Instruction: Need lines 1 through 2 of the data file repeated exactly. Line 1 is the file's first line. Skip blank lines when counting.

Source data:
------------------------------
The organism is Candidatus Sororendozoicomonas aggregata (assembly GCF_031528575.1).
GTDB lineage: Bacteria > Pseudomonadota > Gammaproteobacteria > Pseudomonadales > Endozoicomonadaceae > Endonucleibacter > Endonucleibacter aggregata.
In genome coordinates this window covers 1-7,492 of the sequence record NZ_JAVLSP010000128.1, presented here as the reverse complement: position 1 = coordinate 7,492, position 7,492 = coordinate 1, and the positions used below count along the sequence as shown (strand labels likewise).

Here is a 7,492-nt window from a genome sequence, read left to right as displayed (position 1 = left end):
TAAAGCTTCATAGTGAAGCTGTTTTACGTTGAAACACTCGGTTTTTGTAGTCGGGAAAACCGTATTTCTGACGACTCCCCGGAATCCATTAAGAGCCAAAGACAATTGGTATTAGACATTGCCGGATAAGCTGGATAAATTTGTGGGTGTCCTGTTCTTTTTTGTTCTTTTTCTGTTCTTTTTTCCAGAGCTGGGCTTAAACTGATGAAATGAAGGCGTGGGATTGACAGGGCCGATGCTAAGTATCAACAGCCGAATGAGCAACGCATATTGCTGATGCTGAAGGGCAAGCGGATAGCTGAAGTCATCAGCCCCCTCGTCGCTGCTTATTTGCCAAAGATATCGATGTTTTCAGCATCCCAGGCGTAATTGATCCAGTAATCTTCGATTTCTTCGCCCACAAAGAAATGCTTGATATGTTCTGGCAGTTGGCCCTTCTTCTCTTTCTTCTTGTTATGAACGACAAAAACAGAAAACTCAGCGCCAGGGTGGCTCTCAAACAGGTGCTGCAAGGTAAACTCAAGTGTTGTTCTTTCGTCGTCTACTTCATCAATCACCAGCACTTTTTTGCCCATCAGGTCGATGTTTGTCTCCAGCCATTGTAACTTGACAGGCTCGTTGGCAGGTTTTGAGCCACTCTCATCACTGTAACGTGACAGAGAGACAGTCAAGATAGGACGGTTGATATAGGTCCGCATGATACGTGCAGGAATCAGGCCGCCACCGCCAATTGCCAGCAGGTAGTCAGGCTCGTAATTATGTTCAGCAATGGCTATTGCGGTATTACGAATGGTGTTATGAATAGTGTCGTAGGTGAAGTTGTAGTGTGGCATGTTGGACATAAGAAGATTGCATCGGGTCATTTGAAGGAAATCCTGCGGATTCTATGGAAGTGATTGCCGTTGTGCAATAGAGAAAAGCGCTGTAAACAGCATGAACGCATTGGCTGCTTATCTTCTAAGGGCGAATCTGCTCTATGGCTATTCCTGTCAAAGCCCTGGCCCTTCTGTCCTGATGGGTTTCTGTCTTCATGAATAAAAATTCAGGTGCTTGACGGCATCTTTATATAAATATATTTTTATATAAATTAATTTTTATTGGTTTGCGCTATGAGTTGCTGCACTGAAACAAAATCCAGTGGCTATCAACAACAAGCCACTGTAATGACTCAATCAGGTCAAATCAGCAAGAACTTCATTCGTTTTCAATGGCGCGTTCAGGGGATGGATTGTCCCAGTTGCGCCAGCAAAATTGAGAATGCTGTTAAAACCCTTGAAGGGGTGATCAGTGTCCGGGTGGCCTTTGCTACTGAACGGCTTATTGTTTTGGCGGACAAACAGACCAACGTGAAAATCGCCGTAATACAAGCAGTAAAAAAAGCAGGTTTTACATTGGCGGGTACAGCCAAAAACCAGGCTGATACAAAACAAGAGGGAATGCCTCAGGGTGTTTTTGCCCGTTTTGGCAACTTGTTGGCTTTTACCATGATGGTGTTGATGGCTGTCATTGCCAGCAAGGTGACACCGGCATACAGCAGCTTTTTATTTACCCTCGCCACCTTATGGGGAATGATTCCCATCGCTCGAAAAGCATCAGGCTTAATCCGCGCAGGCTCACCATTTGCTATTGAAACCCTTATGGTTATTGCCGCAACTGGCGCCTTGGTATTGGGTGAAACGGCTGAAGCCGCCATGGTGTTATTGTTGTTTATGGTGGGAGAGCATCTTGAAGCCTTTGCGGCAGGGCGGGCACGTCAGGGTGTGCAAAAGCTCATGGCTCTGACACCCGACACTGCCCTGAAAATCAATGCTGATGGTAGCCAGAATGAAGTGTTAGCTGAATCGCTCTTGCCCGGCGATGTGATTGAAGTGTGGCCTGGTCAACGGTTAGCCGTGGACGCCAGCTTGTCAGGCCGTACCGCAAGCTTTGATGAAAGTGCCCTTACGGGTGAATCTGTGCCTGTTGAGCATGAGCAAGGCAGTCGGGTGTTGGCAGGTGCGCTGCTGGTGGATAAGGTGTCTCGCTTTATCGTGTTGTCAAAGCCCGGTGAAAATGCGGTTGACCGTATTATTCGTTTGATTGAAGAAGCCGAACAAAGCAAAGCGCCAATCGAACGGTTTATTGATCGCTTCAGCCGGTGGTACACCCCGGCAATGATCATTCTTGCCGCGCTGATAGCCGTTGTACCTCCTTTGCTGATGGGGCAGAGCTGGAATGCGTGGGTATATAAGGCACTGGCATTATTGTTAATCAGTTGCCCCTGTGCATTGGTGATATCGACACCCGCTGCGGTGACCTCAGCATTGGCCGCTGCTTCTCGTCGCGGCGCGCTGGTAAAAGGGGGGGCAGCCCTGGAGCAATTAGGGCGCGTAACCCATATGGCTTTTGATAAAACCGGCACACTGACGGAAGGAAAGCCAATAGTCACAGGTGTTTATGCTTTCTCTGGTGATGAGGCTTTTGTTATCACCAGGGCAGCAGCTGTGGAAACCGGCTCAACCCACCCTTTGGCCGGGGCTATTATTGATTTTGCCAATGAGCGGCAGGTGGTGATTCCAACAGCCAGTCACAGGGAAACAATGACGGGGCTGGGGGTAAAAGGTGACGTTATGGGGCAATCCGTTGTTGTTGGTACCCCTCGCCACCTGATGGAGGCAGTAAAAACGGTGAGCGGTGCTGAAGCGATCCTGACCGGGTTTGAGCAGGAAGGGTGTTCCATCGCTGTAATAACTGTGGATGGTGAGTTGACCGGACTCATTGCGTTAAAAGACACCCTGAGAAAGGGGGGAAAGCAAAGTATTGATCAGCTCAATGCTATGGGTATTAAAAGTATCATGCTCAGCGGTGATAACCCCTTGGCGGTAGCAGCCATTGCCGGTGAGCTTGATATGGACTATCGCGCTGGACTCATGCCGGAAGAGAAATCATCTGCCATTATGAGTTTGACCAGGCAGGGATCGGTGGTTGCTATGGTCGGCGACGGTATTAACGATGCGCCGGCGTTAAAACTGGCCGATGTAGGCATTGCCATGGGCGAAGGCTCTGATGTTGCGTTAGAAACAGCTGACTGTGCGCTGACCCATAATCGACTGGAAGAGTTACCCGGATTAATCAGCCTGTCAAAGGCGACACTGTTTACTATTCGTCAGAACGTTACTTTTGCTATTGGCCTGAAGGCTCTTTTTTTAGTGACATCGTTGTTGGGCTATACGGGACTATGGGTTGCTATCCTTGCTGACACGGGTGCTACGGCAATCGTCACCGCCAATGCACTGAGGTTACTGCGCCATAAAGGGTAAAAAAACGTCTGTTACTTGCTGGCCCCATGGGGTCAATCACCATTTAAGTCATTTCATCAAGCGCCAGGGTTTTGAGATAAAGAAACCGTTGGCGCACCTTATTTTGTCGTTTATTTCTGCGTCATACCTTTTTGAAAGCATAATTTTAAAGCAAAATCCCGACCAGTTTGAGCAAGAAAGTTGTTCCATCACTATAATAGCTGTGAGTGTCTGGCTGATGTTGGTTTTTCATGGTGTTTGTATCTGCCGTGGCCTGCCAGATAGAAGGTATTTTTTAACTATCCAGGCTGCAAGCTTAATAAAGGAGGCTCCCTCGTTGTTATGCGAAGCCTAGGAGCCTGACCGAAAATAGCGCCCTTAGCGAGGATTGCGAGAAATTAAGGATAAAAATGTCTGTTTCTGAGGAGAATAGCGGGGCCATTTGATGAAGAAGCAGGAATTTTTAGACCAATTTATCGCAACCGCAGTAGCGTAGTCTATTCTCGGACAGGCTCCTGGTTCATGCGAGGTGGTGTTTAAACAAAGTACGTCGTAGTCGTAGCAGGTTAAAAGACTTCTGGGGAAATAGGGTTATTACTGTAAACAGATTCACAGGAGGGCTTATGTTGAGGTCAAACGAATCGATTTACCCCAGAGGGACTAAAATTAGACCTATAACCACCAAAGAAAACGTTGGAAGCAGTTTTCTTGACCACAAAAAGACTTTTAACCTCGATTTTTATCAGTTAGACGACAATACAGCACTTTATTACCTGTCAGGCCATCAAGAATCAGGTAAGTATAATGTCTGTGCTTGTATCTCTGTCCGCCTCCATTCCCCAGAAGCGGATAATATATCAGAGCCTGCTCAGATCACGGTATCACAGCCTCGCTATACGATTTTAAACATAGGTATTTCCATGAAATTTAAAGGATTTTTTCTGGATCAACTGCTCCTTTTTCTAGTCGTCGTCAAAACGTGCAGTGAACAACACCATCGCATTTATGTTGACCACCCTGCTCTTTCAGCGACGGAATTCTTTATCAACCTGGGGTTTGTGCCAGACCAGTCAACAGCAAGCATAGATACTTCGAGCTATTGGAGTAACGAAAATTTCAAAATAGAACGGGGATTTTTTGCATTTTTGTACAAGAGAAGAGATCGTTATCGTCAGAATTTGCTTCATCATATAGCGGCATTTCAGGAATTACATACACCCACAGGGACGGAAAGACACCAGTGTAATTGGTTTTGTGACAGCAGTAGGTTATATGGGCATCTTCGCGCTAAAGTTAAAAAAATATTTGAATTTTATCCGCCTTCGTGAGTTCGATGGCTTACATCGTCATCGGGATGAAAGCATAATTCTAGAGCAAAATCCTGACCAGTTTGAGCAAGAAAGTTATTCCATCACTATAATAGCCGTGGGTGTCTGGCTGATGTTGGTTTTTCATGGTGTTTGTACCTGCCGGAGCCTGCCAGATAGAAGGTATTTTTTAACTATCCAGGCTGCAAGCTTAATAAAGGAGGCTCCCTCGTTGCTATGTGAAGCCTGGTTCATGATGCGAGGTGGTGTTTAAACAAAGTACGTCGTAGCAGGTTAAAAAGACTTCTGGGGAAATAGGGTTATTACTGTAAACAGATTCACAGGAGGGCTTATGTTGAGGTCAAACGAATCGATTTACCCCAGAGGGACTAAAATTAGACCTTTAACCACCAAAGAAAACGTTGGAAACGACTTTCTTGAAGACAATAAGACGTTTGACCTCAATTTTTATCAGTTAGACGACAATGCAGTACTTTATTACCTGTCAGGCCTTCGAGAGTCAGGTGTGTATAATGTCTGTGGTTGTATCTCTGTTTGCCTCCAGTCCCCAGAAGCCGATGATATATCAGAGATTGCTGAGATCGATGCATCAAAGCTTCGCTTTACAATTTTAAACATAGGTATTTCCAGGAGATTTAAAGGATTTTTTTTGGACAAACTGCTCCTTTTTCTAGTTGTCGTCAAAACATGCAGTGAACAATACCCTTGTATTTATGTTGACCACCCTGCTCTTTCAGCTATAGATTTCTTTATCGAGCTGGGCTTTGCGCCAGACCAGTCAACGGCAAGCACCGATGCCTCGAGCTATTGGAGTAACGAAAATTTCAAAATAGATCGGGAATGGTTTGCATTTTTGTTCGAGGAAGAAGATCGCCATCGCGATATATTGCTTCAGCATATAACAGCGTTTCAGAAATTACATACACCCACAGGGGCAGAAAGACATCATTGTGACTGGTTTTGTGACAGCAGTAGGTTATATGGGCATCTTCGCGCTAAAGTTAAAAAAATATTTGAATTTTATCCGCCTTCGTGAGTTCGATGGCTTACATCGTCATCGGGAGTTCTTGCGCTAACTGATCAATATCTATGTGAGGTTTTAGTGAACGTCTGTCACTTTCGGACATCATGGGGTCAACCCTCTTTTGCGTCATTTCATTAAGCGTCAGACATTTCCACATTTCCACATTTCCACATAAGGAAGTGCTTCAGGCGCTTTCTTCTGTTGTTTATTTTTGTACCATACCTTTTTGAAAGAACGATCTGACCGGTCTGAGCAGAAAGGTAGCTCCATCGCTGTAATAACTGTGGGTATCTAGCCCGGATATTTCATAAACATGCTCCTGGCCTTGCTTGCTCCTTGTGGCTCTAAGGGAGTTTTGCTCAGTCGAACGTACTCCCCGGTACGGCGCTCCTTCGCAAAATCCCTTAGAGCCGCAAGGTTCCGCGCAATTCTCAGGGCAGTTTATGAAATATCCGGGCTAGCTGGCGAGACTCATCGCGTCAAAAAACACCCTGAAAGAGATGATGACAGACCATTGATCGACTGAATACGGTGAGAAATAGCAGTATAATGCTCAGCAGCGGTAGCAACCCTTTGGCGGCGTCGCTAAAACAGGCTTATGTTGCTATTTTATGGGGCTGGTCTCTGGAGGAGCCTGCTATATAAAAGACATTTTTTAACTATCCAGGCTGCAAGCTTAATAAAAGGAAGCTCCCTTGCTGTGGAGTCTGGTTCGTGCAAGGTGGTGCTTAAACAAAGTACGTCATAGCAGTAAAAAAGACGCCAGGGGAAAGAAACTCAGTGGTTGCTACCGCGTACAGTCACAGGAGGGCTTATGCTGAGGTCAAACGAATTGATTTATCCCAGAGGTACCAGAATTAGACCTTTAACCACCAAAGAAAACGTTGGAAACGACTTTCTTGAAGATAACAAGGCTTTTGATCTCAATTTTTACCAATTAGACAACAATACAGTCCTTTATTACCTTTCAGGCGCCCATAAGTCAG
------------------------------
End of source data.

The organism is Candidatus Sororendozoicomonas aggregata (assembly GCF_031528575.1).
GTDB lineage: Bacteria > Pseudomonadota > Gammaproteobacteria > Pseudomonadales > Endozoicomonadaceae > Endonucleibacter > Endonucleibacter aggregata.